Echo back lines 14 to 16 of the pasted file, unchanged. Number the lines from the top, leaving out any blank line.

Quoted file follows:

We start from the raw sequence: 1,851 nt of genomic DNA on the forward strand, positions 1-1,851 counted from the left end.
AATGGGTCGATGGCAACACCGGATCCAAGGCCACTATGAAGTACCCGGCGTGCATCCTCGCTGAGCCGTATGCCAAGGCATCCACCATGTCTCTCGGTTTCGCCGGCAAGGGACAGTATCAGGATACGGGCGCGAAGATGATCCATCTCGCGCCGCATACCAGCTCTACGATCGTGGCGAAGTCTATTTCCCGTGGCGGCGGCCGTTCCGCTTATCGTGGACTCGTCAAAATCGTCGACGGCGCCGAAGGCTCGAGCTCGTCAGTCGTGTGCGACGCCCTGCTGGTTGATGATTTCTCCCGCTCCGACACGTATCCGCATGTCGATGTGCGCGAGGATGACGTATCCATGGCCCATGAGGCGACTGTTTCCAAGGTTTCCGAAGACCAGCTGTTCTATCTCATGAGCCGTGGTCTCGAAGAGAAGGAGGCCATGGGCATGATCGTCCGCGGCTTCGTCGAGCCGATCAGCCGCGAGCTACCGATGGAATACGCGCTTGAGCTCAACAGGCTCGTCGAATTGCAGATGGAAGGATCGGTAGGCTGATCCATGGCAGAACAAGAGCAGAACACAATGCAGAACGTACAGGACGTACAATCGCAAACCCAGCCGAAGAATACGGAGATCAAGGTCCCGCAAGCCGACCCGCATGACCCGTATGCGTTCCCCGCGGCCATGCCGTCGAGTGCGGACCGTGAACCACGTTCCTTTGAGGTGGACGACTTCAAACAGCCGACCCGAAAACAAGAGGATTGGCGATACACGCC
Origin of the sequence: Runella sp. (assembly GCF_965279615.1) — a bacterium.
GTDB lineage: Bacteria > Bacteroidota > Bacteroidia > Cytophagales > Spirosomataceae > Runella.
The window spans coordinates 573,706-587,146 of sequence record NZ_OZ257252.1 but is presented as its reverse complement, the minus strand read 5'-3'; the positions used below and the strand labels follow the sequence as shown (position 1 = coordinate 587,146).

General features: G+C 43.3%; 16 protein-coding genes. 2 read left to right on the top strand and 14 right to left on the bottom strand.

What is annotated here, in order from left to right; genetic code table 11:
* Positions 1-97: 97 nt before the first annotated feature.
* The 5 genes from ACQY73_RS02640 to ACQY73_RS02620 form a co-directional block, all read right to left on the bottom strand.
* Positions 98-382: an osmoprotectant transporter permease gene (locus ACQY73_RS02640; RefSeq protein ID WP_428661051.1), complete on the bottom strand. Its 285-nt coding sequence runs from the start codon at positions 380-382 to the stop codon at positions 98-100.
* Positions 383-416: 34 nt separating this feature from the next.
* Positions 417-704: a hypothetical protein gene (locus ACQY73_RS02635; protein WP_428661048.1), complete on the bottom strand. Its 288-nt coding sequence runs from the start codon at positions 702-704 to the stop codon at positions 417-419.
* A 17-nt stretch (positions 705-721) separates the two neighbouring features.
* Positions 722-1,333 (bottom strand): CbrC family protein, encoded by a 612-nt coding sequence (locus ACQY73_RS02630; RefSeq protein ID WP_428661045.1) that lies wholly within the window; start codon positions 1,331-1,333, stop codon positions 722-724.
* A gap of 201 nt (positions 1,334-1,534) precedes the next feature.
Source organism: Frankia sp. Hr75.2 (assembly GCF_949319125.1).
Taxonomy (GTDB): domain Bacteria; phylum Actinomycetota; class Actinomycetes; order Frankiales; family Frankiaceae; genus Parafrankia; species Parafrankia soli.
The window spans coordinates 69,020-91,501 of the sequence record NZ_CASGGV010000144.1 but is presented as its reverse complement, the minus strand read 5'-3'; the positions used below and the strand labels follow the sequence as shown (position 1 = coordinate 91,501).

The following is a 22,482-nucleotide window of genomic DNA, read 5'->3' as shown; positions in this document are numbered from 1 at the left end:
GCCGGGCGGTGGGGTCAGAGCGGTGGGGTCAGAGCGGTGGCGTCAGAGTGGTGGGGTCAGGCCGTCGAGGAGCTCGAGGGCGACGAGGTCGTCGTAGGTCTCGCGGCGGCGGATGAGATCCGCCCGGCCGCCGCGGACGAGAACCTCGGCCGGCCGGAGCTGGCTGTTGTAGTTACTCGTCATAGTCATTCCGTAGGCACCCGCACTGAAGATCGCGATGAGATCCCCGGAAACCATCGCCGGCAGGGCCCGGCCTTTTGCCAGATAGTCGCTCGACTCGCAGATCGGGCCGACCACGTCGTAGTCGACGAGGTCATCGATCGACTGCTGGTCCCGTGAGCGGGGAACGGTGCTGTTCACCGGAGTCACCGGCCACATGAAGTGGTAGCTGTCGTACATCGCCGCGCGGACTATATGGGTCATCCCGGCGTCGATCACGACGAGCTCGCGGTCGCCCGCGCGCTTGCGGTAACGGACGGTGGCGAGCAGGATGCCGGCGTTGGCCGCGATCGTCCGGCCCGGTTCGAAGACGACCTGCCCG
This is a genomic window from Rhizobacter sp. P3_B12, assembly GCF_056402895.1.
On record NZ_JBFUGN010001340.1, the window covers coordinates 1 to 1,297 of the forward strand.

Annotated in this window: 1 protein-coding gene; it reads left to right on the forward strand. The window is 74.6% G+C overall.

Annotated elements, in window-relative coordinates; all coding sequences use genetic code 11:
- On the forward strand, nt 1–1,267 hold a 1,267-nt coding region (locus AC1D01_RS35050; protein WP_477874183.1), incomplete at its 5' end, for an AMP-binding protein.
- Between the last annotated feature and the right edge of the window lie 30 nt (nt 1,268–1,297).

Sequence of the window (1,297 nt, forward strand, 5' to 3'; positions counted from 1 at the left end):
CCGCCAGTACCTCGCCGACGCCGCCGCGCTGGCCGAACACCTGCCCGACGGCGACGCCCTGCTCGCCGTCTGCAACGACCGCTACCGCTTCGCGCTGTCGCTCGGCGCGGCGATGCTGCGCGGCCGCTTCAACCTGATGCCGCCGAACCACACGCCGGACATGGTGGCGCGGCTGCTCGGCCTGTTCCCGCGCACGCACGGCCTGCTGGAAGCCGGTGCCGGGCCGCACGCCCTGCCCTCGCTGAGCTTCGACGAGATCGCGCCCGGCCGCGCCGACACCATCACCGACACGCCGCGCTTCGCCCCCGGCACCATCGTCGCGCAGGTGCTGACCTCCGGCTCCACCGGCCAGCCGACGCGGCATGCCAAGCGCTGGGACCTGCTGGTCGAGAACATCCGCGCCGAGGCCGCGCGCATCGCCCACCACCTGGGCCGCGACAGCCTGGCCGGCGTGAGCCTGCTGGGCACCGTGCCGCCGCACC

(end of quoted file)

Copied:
* Positions 722-1,333 (bottom strand): CbrC family protein, encoded by a 612-nt coding sequence (locus ACQY73_RS02630; RefSeq protein ID WP_428661045.1) that lies wholly within the window; start codon positions 1,331-1,333, stop codon positions 722-724.
* A gap of 201 nt (positions 1,334-1,534) precedes the next feature.
Source organism: Frankia sp. Hr75.2 (assembly GCF_949319125.1).